On 01 November 1700, the Spanish king died and the Duke of Anjou was crowned as King Philip V.
On 07 September 1701, England, the Netherlands and Austria signed a treaty of alliance against France in the event that Philip V should become a political puppet of Louis XIV.
William of Orange (England's William III) was riding his horse at Hampton Court on 08 March 1702, when he took a fall and died from his wounds. William was succeeded on the English throne by his sister-in-law, Anne, the last of the Stuart line of monarchs. Anne followed William's, and her sister, Mary's, policies as monarch.
On 04 May 1702, the Grand Alliance, of England, the Netherlands and Austria, declared war on France.
The war would have its counterpart in the New World under the name of Queen Anne's War, and would follow the course of the previous conflict, King William's War with many of the same actors. The French once again enlisted the aid of the Abenaki Indians to raid English settlements along the New England and Canada border.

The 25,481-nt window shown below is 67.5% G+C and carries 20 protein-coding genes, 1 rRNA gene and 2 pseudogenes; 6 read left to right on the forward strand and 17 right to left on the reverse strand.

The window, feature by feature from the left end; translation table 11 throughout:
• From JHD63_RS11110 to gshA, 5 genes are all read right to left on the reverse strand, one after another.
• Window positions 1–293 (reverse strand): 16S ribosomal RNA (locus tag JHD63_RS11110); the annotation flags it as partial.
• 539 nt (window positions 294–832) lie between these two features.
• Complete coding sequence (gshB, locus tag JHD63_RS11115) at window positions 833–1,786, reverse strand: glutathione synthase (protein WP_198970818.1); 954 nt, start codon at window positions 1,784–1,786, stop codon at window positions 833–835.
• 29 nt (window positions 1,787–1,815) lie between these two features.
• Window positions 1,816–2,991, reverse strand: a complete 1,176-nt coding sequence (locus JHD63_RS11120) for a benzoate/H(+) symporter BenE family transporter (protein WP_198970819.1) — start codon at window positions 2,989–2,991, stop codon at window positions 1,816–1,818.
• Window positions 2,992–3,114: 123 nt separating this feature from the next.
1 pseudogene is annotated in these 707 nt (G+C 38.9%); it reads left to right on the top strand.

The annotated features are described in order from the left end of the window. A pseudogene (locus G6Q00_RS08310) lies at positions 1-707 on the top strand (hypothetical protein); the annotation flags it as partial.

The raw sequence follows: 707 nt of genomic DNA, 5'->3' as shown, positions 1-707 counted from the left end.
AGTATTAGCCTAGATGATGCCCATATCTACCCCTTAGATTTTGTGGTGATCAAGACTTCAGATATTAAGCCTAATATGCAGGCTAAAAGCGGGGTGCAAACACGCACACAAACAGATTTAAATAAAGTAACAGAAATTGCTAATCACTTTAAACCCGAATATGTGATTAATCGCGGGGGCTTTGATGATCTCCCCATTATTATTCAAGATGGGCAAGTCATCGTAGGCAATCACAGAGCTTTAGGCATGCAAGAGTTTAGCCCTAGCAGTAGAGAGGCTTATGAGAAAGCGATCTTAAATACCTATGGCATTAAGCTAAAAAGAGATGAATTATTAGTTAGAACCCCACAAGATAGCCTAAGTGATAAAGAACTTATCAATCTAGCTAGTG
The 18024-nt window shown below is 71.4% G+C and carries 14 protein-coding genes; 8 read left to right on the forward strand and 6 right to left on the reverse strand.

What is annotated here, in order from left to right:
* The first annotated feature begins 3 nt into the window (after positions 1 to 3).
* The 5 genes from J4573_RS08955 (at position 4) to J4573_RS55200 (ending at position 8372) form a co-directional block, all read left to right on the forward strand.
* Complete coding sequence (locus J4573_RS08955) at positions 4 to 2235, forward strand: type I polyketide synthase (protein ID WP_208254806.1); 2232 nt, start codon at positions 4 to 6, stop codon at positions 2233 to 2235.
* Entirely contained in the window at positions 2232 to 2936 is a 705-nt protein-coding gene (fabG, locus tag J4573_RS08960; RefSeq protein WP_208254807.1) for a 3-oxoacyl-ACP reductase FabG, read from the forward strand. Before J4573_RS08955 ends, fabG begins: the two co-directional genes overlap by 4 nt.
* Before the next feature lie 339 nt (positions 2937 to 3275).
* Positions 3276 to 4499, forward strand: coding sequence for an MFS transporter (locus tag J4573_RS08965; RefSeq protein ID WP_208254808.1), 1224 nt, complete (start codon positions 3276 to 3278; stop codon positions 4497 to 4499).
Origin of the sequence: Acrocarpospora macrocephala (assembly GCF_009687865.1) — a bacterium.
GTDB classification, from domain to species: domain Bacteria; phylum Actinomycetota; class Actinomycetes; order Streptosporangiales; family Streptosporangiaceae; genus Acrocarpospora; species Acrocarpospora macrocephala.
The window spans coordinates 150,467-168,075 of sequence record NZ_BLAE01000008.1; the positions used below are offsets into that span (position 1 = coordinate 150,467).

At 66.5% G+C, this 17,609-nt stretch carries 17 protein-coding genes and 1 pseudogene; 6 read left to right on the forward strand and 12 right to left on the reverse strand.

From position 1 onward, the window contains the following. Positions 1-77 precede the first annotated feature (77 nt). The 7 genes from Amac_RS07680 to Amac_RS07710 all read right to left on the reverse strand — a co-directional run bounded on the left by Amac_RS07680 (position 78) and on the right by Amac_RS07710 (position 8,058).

Taking advantage of the situation of a war with Spain, the Carolina legislature sent a force of militia under the command of Governor James Moore to attempt the capture of the fort at St. Augustine in Spanish held Florida. In September 1702 the Carolina militia destroyed the settlement of St. Augustine, but was unable to capture the fort.
Governor Moore, in 1704, led his Carolina militia into the Appalachian Mountains and leveled thirteen of the fourteen Spanish missions that had been established there.
In June 1703, a treaty of peace was concluded between the Abenaki Indians and Massachusetts-Bay Governor Joseph Dudley. The treaty was a very hollow one; the Indians broke it and began raiding towns on the frontier within two months.
Through August of 1703, Abenaki raids leveled towns on the Maine frontier. On 28 and 29 February 1704, the town of Deerfield in the colony of Massachusetts-Bay was destroyed. Fifty settlers in the town of Deerfield were massacred and a hundred were taken prisoner. Between 18 and 29 August 1704 the French and Indians besieged and destroyed the settlement of Bonavista in Newfoundland. Winter Harbor, Maine was attacked on 21 September 1707.